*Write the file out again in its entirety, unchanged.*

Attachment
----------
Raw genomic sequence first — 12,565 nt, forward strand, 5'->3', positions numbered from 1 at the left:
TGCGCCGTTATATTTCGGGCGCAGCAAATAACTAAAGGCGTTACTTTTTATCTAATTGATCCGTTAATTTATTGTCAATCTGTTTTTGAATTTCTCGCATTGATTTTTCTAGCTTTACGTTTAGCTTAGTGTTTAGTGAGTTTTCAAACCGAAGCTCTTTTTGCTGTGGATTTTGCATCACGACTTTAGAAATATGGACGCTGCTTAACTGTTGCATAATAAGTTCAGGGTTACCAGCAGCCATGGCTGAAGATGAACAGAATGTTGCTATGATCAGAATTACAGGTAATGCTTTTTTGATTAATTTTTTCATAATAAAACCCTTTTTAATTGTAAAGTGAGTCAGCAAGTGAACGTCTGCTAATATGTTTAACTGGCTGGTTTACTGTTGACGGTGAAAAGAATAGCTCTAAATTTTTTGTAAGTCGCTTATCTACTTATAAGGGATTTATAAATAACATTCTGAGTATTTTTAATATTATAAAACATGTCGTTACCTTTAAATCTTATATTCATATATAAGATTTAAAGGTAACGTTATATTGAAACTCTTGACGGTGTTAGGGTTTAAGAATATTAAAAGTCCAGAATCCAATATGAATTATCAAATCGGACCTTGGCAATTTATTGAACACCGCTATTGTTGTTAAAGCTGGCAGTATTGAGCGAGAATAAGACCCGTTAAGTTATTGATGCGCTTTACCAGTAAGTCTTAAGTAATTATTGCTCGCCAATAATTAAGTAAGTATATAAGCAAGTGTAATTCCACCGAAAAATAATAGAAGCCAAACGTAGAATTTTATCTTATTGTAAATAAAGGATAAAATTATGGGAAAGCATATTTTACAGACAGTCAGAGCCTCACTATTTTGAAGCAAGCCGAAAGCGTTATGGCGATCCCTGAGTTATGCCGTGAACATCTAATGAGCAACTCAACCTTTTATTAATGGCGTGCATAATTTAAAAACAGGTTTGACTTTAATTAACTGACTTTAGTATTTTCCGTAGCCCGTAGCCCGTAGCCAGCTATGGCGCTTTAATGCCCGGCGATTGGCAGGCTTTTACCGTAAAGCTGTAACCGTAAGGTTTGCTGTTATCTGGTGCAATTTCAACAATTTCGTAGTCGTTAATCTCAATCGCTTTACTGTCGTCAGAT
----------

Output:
Raw genomic sequence first — 12,565 nt, forward strand, 5'->3', positions numbered from 1 at the left:
TGCGCCGTTATATTTCGGGCGCAGCAAATAACTAAAGGCGTTACTTTTTATCTAATTGATCCGTTAATTTATTGTCAATCTGTTTTTGAATTTCTCGCATTGATTTTTCTAGCTTTACGTTTAGCTTAGTGTTTAGTGAGTTTTCAAACCGAAGCTCTTTTTGCTGTGGATTTTGCATCACGACTTTAGAAATATGGACGCTGCTTAACTGTTGCATAATAAGTTCAGGGTTACCAGCAGCCATGGCTGAAGATGAACAGAATGTTGCTATGATCAGAATTACAGGTAATGCTTTTTTGATTAATTTTTTCATAATAAAACCCTTTTTAATTGTAAAGTGAGTCAGCAAGTGAACGTCTGCTAATATGTTTAACTGGCTGGTTTACTGTTGACGGTGAAAAGAATAGCTCTAAATTTTTTGTAAGTCGCTTATCTACTTATAAGGGATTTATAAATAACATTCTGAGTATTTTTAATATTATAAAACATGTCGTTACCTTTAAATCTTATATTCATATATAAGATTTAAAGGTAACGTTATATTGAAACTCTTGACGGTGTTAGGGTTTAAGAATATTAAAAGTCCAGAATCCAATATGAATTATCAAATCGGACCTTGGCAATTTATTGAACACCGCTATTGTTGTTAAAGCTGGCAGTATTGAGCGAGAATAAGACCCGTTAAGTTATTGATGCGCTTTACCAGTAAGTCTTAAGTAATTATTGCTCGCCAATAATTAAGTAAGTATATAAGCAAGTGTAATTCCACCGAAAAATAATAGAAGCCAAACGTAGAATTTTATCTTATTGTAAATAAAGGATAAAATTATGGGAAAGCATATTTTACAGACAGTCAGAGCCTCACTATTTTGAAGCAAGCCGAAAGCGTTATGGCGATCCCTGAGTTATGCCGTGAACATCTAATGAGCAACTCAACCTTTTATTAATGGCGTGCATAATTTAAAAACAGGTTTGACTTTAATTAACTGACTTTAGTATTTTCCGTAGCCCGTAGCCCGTAGCCAGCTATGGCGCTTTAATGCCCGGCGATTGGCAGGCTTTTACCGTAAAGCTGTAACCGTAAGGTTTGCTGTTATCTGGTGCAATTTCAACAATTTCGTAGTCGTTAATCTCAATCGCTTTACTGTCGTCAGAT